Developer Tips: Branding Your App
How to give your app a unique but native look
With 75+ native GTK3 apps, AppCenter continues to fill out with quality experiences from several dozen developers. Many have begun to build their own brand around their apps or developer account, which is awesome! Today I’m going to teach you how you can use the elementary stylesheet and other platform conventions to strengthen your own app’s brand and design.
Use Style Classes
The quickest way to tune your app’s look is to use the built-in style classes from the elementary Stylesheet. There are tons of these for different uses, like back buttons, typography, flat headerbars, etc.
.backfor back buttons, like in System Settings and AppCenter
.h4for heading text labels
.flat, useful for flat-styled windows or headerbars
.default-decorationfor slim headerbars, like in Terminal
.roundedfor rounded bottom corners on windows, like Dippi or Harvey
If a style constant exists, it’s always recommended to use it instead of setting a class manually. This ensures you’ll get warnings if the constant is ever deprecated, superseded, or removed. Assuming your app is in Vala (which we recommend for AppCenter, but isn’t required!), you’d add a style constant like:
your_widget.get_style_context ().add_class (Gtk.STYLE_CLASS_FLAT);
Or if there’s not a built-in style constant, just set a class with:
your_widget.get_style_context ().add_class ("rounded");
Style classes work just like you’d expect with CSS: if you ship a custom stylesheet, you can add custom styling for any built-in classes, or even add your own. Combining these with specific colors in your app can go a long way to making it stand out from the crowd while feeling completely native and at home on elementary OS.
Set Brand Colors
An easy but striking change you can make to your app is using brand colors. The elementary stylesheet uses a number of variables to style the UI, including the headerbar and accent colors throughout your app. By default, headerbars are neutral and the accent color is elementary blue. But you can use this to set the tone for your own brand.
To style a headerbar, set the
@textColorPrimaryShadow variables in your custom CSS. You can see the variables in the elementary Stylesheet on GitHub.
For the accent color, just set
@colorAccent and it will get picked up by focus outlines, text selection, etc. You can see an example of setting this in Dippi for a subtle purple accent.
You can also use CSS to set or change other colors in your UI, like the subtitle in the Snaptastic screenshot from earlier. Don’t get too carried away, but a nice touch of accent color can look great.
Sometimes you might want to ship an icon that’s not in the stock elementary set, or you want to recolor an icon to better match your app. Instead of installing these icons to the entire system, it’s best practice to use GResource.
This entails creating a simple resource XML file, loading the resource as a fallback icon set in your app, and telling your build system to build it with your app. Check out an example gresource.xml from Dippi, along with setting it as the fallback icon theme in Vala. For an example of compiling the resources with a build system, check the meson.build file.
Different languages and build systems will obviously differ, but documentation and/or examples shouldn’t be too hard to come by. The GNOME developer docs are a good place to start.
Using the aforementioned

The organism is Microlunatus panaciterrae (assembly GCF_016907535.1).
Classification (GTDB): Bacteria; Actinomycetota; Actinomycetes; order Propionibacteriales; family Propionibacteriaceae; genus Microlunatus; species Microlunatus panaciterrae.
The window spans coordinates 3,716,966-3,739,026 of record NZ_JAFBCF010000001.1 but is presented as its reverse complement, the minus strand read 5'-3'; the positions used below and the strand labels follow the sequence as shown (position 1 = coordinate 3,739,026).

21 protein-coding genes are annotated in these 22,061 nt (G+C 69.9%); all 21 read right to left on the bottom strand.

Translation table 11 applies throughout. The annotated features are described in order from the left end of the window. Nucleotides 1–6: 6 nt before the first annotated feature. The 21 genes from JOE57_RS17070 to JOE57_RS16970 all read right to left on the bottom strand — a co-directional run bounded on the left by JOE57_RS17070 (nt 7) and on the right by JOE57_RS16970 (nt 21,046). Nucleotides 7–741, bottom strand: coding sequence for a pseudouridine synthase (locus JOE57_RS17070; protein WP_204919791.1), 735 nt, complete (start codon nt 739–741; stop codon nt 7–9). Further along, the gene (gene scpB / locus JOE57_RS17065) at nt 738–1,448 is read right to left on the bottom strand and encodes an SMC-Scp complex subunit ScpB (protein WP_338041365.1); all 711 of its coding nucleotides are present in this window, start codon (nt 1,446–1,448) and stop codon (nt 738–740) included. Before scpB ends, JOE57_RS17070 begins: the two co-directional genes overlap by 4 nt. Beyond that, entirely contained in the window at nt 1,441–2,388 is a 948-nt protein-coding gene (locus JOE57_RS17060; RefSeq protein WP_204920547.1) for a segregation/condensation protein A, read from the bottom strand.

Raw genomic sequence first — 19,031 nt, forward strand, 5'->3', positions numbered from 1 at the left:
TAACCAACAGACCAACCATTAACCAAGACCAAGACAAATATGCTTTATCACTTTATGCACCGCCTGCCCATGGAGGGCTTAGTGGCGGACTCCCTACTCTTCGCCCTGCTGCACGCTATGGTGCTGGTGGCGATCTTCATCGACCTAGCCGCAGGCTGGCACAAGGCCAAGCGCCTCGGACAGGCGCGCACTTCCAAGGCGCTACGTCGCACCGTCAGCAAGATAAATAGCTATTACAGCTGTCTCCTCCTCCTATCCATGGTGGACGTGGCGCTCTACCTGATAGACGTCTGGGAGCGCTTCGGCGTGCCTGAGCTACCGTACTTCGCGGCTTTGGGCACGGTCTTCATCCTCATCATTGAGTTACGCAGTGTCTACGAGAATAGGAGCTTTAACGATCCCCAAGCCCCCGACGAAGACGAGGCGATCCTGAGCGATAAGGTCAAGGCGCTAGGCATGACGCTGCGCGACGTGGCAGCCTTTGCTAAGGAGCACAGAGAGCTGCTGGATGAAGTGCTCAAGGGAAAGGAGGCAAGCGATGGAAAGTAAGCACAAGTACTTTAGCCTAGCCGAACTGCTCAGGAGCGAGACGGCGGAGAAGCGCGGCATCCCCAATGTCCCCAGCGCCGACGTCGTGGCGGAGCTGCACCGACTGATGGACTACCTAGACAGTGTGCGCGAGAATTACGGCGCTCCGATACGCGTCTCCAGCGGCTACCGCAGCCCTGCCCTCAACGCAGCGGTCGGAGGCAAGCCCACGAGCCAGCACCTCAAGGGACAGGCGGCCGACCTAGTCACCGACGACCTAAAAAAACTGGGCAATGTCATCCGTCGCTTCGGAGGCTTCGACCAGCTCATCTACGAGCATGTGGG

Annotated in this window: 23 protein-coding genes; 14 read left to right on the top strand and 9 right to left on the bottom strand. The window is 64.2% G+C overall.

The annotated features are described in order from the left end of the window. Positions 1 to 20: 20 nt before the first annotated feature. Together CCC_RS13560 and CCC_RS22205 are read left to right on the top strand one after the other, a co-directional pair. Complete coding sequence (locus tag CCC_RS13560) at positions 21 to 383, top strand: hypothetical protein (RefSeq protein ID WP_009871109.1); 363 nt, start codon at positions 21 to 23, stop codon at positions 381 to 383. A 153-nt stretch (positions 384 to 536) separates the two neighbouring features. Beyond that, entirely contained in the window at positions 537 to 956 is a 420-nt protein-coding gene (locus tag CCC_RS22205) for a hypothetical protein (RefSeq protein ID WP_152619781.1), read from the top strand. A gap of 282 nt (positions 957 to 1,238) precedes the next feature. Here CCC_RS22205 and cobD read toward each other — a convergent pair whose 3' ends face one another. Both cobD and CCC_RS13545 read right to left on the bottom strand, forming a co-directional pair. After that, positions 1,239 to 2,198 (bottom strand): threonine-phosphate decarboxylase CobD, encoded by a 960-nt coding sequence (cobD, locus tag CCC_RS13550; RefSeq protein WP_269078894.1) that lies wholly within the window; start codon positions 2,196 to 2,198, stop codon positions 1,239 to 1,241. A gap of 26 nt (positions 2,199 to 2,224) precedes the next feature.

.h4 Gtk style classes for headings is one of the fastest ways to add some rich typography to your app and is a great place to start. These classes ensure you’re not hardcoding an exact style, but are marking the importance of a heading and letting the system stylesheet take over with setting the exact typeface, size, and weight.
You can also directly set a font weight and color in your UI with CSS, as you’d expect. For color, keep in mind WCAG contrast guidelines (you can use Harvey on AppCenter to check!).
You can also set a font size in CSS, but don’t use
px units: users might set a larger or smaller text size than default for accessibility reasons. It’s always a good idea to test with accessibility settings, and using
em units ensures your font will scale to match the user’s settings. Head to System Settings → Universal Access → Display to try out different text sizes.
One less-explored area of unique branding is using a custom font in your app’s “chrome” or UI. Snaptastic again uses this, but there are some things to keep in mind:
- Use a pre-installed font, or depend on a font if it’s in the OS repos. You need to make sure the font will show up on users’ systems, not just when it’s installed on yours! Check Snaptastic’s source code for an example of depending on a font.
- Consider localization. Not every font supports every language and special characters, so your app might look weird when translated. Pick a font with wide character coverage, and try your app out with a few different languages to see how it’s going to look.
- Avoid custom fonts for content. The screenshot tool in elementary OS has a “conceal text” feature that temporarily replaces the system font with a scribbly “redacted” font. This won’t work anywhere you set a custom font, so be careful when dealing with user content and any potentially sensitive information.
Using these tips, you can help your app stand out by bolstering its brand and design. Remember, design isn’t always about adding to your app, though! Use these methods with reservation and purpose. Not every app needs to be super custom branded, and small touches go a long way.
Thanks again to all the developers making apps for AppCenter, everyone who has bought an app on AppCenter, our supporters on Bountysource and Patreon, and those who’ve purchased a copy of elementary OS or merch from our store. Every contribution helps make all of this possible, and we wouldn’t be here without you! If you’d like to help improve elementary OS, don’t hesitate to Get Involved!